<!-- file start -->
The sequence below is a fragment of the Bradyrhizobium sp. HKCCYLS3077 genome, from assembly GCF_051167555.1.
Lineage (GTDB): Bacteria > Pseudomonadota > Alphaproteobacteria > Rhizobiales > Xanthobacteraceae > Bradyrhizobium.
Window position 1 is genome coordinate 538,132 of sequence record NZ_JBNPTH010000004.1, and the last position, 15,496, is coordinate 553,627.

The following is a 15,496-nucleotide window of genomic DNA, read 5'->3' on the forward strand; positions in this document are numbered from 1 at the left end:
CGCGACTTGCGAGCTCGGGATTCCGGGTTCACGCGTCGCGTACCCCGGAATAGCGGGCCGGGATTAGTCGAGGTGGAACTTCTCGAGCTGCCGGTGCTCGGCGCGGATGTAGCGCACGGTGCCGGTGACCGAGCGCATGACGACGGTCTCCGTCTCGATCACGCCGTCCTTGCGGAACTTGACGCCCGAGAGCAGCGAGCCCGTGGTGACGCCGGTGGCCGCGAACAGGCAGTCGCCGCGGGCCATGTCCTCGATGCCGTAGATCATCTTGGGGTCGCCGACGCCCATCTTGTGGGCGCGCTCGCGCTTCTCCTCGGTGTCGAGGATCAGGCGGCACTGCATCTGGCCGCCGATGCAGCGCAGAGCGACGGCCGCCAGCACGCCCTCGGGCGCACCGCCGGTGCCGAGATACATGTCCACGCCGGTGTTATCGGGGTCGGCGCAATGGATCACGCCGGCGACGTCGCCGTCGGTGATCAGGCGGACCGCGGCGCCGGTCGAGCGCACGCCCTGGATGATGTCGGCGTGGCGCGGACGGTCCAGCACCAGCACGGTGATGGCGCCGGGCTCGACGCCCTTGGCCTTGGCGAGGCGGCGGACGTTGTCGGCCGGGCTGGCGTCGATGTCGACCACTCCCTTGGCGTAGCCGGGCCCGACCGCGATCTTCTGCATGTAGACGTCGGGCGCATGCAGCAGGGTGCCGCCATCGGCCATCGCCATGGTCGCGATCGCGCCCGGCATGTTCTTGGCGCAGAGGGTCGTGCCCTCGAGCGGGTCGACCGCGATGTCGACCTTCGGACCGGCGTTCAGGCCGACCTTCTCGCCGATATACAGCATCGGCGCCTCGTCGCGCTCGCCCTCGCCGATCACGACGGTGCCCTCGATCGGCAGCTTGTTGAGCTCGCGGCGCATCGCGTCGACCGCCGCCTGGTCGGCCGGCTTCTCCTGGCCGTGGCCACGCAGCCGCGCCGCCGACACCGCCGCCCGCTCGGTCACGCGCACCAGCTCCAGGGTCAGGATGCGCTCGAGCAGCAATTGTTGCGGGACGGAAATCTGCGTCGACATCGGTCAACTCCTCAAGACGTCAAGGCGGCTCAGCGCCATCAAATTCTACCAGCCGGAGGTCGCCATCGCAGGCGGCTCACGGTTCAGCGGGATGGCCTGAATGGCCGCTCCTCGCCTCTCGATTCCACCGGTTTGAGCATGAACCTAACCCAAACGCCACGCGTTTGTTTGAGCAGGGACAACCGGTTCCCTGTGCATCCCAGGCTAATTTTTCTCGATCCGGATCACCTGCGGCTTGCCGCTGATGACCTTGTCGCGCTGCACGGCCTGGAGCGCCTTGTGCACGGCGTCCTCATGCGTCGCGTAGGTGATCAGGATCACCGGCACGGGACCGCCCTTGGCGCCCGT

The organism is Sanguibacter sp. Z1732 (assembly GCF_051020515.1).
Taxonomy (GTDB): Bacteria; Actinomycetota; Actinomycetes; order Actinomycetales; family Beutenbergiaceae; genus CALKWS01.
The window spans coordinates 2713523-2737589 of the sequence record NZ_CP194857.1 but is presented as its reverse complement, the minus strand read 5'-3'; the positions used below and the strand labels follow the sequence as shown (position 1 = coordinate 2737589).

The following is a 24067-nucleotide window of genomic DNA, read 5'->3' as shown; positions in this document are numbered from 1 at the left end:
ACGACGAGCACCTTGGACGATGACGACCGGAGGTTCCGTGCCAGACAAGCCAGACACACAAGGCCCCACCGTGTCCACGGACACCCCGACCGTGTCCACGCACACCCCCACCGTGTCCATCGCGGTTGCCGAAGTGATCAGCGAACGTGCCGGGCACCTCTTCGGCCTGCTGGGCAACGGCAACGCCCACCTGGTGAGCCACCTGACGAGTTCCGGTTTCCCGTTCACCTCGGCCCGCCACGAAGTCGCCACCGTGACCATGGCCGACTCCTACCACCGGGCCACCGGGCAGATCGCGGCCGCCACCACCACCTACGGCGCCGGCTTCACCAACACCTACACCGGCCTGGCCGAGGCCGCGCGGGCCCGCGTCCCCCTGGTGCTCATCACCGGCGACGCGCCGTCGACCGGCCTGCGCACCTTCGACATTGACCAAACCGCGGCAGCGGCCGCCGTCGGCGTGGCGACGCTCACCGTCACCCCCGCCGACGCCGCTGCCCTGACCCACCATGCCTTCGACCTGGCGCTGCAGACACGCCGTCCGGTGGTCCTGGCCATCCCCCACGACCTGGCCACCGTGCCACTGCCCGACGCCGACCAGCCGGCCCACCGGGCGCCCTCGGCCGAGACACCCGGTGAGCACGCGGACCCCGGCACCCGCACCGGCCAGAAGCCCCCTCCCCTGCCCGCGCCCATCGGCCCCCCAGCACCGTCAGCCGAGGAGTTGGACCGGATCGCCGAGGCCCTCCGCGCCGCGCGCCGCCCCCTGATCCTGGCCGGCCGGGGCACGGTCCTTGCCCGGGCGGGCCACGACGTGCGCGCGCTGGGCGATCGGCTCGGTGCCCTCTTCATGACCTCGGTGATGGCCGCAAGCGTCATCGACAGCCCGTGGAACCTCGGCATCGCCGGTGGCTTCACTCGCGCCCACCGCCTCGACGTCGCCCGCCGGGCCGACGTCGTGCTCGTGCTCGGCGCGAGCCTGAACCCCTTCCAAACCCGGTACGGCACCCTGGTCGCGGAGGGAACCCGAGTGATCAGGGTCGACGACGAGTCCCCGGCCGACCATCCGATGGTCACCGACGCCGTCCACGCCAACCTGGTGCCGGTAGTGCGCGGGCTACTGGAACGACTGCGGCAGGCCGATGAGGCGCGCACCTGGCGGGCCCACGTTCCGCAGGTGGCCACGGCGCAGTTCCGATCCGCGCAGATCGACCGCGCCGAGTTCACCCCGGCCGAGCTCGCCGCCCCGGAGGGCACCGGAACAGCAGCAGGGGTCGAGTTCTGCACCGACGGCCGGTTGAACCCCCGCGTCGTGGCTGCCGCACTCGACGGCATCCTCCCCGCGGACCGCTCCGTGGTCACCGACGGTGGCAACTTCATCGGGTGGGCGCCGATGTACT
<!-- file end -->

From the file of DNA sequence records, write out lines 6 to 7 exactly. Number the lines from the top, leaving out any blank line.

The organism is Sanguibacter sp. Z1732 (assembly GCF_051020515.1).
Taxonomy (GTDB): Bacteria; Actinomycetota; Actinomycetes; order Actinomycetales; family Beutenbergiaceae; genus CALKWS01.